Burning Man’s founder has considered the reason behind his festival’s lack of diversity and come up with a simple if highly controversial answer–black people just don’t like camping as much as white people because it reminds them of slavery.

Larry Harvey set up the iconic experimental event with a group of friends in 1986 and it is still held every year in Nevada’s Black Rock Desert. ‘Radical inclusion’ is one of the festival’s key principles, but a recent report found that just 1.3 per cent of around 70,000 ‘burners’ identify as black.

When the Guardian put these figures to Harvey during a recent interview, his response was come up with possible reasons behind them and insist that he will never “set racial quotas”.

“I got a lot of criticism for once saying I don’t think black folks like to camp as much as white folks,” he said. “I think it’s a little much to expect the organisation to solve the problem of racial parity. We do see a fast-increasing influx of Asians, black folks.”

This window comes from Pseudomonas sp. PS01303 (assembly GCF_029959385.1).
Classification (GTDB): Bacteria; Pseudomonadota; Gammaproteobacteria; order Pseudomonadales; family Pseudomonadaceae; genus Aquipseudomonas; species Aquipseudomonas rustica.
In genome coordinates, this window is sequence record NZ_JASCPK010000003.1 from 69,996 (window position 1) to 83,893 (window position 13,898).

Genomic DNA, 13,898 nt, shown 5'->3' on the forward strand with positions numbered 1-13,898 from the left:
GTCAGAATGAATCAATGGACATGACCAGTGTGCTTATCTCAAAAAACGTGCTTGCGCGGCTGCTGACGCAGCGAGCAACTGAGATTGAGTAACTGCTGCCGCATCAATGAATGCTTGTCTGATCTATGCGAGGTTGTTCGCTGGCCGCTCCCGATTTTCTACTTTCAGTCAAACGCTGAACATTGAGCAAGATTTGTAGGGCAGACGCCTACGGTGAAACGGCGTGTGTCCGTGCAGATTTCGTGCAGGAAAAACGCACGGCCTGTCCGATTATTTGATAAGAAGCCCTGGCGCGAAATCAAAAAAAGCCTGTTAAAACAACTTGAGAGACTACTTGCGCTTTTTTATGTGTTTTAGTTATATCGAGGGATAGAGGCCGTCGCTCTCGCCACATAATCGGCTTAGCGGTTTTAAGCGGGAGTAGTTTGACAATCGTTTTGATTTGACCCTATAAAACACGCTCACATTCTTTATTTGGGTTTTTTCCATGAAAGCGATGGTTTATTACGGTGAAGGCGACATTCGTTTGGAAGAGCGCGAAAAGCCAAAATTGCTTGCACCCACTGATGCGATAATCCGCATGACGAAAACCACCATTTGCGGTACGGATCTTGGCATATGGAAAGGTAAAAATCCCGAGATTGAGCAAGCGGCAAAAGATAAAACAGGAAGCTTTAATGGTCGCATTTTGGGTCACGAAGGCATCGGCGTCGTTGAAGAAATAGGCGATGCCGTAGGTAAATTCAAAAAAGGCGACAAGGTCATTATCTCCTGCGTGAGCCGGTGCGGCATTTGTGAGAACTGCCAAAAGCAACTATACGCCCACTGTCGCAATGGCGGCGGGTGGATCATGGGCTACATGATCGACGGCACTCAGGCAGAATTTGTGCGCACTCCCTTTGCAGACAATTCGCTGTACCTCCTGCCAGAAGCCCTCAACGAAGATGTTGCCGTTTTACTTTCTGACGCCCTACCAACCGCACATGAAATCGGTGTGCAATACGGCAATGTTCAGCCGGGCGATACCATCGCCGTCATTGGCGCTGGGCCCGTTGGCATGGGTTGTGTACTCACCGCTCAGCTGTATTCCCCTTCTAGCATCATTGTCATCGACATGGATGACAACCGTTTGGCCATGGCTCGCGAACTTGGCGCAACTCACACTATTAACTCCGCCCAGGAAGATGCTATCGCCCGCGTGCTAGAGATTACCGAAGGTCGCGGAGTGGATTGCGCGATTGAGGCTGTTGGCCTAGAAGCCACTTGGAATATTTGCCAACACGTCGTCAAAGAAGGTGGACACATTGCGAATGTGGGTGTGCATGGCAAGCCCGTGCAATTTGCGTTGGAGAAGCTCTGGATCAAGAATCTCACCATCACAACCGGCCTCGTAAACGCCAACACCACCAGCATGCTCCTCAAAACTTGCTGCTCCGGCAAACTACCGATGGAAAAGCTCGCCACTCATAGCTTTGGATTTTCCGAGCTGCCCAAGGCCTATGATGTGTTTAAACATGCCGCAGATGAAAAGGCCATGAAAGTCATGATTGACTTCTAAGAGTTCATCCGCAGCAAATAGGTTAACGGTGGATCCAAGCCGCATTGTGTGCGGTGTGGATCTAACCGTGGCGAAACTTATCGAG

Harvey believes that “historic reasons” are to blame for the diversity issue. “Remember a group that was enslaved and made to work? Slavishly, you know, in the fields,” he said, adding that his ex-wife and children are African-American.

“This goes all the way back to the Caribbean scene, when the average life of a slave in the fields was very short. And so, there’s that background, that agrarian poverty associated with things. Maybe your first move isn’t to go camping. Seriously.”

Harvey added that he does not intend to offend people with his comments, which came shortly before this year’s burners left the desert on Sunday night following the ritual burning of a wooden temple.

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